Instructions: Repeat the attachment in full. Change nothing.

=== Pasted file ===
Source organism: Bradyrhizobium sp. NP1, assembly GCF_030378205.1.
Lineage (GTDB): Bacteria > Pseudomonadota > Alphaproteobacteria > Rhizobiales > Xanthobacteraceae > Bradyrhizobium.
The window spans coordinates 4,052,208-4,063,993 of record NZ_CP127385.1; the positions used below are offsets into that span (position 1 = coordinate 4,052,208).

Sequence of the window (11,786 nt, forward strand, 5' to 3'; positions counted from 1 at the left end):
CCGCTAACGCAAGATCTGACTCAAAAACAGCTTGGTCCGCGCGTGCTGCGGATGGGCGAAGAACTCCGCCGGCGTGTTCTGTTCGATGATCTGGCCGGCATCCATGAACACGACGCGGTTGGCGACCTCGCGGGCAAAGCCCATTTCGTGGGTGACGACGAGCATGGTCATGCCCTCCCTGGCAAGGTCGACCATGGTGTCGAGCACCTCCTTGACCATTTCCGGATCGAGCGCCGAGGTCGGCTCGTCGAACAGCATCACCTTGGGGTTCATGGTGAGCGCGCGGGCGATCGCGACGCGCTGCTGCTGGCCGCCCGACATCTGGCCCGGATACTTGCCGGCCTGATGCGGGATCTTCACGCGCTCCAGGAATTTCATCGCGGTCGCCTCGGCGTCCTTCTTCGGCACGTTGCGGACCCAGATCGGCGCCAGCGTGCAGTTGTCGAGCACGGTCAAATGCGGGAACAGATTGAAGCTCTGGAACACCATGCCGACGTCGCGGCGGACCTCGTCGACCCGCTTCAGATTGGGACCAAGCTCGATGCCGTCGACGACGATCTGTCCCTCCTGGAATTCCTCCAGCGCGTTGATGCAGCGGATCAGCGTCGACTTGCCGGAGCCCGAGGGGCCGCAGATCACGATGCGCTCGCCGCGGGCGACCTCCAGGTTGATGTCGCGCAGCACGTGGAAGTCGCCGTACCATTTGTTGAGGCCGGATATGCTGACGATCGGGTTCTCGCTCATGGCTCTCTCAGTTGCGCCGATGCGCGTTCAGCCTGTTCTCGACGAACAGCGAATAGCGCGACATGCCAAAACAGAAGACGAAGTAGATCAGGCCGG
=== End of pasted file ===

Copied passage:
Source organism: Bradyrhizobium sp. NP1, assembly GCF_030378205.1.
Lineage (GTDB): Bacteria > Pseudomonadota > Alphaproteobacteria > Rhizobiales > Xanthobacteraceae > Bradyrhizobium.
The window spans coordinates 4,052,208-4,063,993 of record NZ_CP127385.1; the positions used below are offsets into that span (position 1 = coordinate 4,052,208).

Sequence of the window (11,786 nt, forward strand, 5' to 3'; positions counted from 1 at the left end):
CCGCTAACGCAAGATCTGACTCAAAAACAGCTTGGTCCGCGCGTGCTGCGGATGGGCGAAGAACTCCGCCGGCGTGTTCTGTTCGATGATCTGGCCGGCATCCATGAACACGACGCGGTTGGCGACCTCGCGGGCAAAGCCCATTTCGTGGGTGACGACGAGCATGGTCATGCCCTCCCTGGCAAGGTCGACCATGGTGTCGAGCACCTCCTTGACCATTTCCGGATCGAGCGCCGAGGTCGGCTCGTCGAACAGCATCACCTTGGGGTTCATGGTGAGCGCGCGGGCGATCGCGACGCGCTGCTGCTGGCCGCCCGACATCTGGCCCGGATACTTGCCGGCCTGATGCGGGATCTTCACGCGCTCCAGGAATTTCATCGCGGTCGCCTCGGCGTCCTTCTTCGGCACGTTGCGGACCCAGATCGGCGCCAGCGTGCAGTTGTCGAGCACGGTCAAATGCGGGAACAGATTGAAGCTCTGGAACACCATGCCGACGTCGCGGCGGACCTCGTCGACCCGCTTCAGATTGGGACCAAGCTCGATGCCGTCGACGACGATCTGTCCCTCCTGGAATTCCTCCAGCGCGTTGATGCAGCGGATCAGCGTCGACTTGCCGGAGCCCGAGGGGCCGCAGATCACGATGCGCTCGCCGCGGGCGACCTCCAGGTTGATGTCGCGCAGCACGTGGAAGTCGCCGTACCATTTGTTGAGGCCGGATATGCTGACGATCGGGTTCTCGCTCATGGCTCTCTCAGTTGCGCCGATGCGCGTTCAGCCTGTTCTCGACGAACAGCGAATAGCGCGACATGCCAAAACAGAAGACGAAGTAGATCAGGCCGG